What does this say for cloud applications today? Well, basically, Amazon.com is an excellent example of such. Amazon.com is a massive mostly-static database. Once you deploy the database to a cloud node, updating the database requires significantly less bandwidth, and replicating database updates back to Amazon Corporate HQ similarly takes relatively little bandwidth. In short, the big difference today is that we're exposing data *to customers*, and once you start doing that, it makes sense to put a copy of the data being served to customers close to the program that's doing the serving to customers, and it also makes sense to put the program doing the serving to customers out in "the cloud" close to where the customers are. This does not, however, mean that all data can live out in the cloud. Even Amazon.com likely doesn't do that -- you can bet that their corporate crown jewels are well hidden inside corporate HQ, and all massive data processing needed for data mining etc. is being run on their local copy of the data, not on data that's out in the cloud.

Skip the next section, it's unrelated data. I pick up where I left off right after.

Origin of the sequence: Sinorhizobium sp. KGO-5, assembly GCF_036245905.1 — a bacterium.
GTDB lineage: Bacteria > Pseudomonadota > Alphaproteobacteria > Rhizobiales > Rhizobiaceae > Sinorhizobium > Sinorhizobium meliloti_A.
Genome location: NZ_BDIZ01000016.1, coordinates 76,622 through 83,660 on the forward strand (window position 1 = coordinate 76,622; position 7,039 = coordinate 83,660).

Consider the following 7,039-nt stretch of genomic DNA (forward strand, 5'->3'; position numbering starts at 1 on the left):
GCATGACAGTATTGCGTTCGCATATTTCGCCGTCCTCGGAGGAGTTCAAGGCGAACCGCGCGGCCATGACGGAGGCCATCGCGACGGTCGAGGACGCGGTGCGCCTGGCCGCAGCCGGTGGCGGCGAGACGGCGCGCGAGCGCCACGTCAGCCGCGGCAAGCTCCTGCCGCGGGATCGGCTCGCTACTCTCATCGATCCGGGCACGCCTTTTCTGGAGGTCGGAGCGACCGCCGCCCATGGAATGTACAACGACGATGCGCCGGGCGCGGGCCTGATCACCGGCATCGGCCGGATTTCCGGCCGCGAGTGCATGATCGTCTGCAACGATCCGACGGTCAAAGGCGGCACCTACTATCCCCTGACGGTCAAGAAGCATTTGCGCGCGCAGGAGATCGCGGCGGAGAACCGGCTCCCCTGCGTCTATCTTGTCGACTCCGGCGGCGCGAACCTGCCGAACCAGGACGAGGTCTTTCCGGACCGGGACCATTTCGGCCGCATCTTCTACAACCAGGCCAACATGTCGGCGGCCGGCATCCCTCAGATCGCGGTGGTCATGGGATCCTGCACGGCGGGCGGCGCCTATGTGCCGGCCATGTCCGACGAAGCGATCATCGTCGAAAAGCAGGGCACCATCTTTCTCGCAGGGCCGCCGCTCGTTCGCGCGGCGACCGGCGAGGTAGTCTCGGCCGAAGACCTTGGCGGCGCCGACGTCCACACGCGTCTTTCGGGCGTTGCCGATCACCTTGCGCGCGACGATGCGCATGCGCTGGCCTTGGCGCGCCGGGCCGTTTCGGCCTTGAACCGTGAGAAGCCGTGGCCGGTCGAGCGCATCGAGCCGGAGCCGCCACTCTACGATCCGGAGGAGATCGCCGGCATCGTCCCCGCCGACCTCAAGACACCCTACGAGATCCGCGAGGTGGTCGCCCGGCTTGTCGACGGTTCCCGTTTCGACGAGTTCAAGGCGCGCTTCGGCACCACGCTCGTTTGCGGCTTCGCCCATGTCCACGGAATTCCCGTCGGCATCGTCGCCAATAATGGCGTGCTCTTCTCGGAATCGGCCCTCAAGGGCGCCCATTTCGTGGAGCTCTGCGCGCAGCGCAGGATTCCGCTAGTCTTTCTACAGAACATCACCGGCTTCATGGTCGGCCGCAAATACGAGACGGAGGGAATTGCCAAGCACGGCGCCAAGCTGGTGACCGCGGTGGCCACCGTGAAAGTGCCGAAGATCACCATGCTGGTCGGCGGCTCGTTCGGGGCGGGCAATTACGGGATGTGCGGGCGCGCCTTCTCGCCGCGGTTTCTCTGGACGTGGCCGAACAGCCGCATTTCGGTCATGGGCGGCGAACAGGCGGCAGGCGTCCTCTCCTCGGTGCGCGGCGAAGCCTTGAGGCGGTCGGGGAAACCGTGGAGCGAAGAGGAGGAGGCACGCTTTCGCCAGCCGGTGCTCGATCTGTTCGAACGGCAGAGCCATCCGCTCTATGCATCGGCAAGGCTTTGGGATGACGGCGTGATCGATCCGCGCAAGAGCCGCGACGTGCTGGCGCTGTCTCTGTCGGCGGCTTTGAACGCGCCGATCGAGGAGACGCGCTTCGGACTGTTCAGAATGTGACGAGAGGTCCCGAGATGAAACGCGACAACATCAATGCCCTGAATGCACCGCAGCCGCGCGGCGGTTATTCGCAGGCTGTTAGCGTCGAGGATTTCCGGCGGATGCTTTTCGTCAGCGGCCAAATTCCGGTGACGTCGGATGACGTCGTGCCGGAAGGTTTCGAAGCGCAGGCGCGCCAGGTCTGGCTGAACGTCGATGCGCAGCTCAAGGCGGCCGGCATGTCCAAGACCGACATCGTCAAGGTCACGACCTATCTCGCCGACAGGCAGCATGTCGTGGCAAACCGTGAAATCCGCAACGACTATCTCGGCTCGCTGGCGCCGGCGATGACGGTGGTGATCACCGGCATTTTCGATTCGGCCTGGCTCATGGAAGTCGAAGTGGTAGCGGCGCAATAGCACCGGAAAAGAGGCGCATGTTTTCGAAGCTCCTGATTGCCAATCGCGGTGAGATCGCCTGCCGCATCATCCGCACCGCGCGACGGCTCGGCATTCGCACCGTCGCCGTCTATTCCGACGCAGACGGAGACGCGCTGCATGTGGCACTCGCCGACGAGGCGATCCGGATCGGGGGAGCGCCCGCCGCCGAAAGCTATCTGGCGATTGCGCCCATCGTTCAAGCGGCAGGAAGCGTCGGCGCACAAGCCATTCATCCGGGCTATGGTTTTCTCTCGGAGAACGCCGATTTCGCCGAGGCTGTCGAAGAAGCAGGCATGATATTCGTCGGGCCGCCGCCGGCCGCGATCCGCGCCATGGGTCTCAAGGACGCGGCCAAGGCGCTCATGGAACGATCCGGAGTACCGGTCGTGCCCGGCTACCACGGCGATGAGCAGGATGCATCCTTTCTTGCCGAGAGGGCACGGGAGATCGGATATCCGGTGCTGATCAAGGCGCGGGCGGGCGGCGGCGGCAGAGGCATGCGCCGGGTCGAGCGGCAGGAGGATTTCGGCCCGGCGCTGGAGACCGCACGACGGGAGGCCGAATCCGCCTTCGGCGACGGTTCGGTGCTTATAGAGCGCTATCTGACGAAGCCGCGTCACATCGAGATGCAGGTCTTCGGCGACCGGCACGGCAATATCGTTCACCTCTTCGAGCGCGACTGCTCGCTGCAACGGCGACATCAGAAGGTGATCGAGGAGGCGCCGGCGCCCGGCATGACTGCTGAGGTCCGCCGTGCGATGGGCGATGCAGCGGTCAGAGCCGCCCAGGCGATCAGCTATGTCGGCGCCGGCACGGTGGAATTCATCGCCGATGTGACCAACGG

Scott said...

There's also the issue of operational overhead. A small development team without a dedicated operations team will save a lot of time and resources by deploying to the cloud and taking advantage of a cloud API that provides automation around things like EBS snapshot/restore capabilities, instant provisioning, and dynamically upgrading storage for a given set of machines. The operational savings in theory can more than make up for the added expense of having more VMs that are less performant.

Jonathan Ellis said...

@Scott That's a managed/do-it-yourself distinction, not hardware/virtualized one. In fact, the self-service cloud providers tend to require a lot more in-house expertise than outsourcing that to a managed provider like Rackspace.